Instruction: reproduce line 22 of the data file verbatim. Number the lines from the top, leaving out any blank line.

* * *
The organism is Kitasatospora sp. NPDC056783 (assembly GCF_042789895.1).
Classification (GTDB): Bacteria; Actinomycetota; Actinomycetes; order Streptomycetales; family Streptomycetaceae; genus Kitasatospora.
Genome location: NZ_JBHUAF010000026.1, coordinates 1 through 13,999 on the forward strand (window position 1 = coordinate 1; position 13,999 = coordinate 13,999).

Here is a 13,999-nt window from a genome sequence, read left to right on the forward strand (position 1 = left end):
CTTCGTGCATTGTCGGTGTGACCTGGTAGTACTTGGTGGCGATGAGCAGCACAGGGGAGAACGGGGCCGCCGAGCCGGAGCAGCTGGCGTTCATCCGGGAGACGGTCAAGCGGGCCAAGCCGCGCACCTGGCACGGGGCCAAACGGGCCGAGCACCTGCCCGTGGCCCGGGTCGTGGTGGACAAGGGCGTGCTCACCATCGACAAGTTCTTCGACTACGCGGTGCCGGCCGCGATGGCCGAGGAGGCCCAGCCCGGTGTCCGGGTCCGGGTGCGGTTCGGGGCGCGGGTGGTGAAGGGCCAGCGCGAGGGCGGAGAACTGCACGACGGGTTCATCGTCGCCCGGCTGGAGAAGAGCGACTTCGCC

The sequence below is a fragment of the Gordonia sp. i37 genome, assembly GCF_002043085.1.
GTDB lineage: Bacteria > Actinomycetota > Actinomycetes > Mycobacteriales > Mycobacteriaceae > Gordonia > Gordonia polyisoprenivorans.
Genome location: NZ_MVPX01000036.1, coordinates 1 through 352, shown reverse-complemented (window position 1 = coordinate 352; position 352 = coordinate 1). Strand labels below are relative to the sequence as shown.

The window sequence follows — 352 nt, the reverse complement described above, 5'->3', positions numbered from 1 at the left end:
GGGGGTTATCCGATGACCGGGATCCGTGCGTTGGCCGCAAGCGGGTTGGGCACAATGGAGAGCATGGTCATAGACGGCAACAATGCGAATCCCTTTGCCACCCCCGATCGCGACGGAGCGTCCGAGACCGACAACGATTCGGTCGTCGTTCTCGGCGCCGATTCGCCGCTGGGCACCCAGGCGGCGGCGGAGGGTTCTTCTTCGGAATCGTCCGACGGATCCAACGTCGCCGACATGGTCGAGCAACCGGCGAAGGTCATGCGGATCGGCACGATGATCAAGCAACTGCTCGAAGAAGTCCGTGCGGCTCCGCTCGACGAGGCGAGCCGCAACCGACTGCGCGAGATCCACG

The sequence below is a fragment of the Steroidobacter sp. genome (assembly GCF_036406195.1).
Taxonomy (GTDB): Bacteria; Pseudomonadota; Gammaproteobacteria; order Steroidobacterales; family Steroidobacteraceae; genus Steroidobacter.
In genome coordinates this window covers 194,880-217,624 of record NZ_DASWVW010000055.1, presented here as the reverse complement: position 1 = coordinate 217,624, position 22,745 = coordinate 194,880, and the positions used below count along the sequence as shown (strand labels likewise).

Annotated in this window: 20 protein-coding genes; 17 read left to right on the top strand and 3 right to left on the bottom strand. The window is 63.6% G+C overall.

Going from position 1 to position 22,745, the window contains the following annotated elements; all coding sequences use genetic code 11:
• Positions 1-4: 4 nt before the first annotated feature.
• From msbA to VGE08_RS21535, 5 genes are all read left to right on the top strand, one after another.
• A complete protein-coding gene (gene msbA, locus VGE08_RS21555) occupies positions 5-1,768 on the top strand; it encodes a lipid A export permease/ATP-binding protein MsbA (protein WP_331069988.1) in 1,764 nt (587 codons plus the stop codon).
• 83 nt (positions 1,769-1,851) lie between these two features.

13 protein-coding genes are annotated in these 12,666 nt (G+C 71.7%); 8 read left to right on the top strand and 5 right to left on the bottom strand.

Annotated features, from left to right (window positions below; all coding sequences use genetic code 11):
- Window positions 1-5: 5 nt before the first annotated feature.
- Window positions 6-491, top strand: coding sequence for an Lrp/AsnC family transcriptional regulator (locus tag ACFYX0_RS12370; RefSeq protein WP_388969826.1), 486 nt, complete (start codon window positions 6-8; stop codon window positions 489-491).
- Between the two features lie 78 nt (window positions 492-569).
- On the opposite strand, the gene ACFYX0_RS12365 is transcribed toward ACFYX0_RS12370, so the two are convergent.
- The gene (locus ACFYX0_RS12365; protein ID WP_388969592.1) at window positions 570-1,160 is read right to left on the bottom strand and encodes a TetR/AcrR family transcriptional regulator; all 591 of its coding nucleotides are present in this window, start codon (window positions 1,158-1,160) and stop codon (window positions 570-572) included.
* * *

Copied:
- Window positions 1-5: 5 nt before the first annotated feature.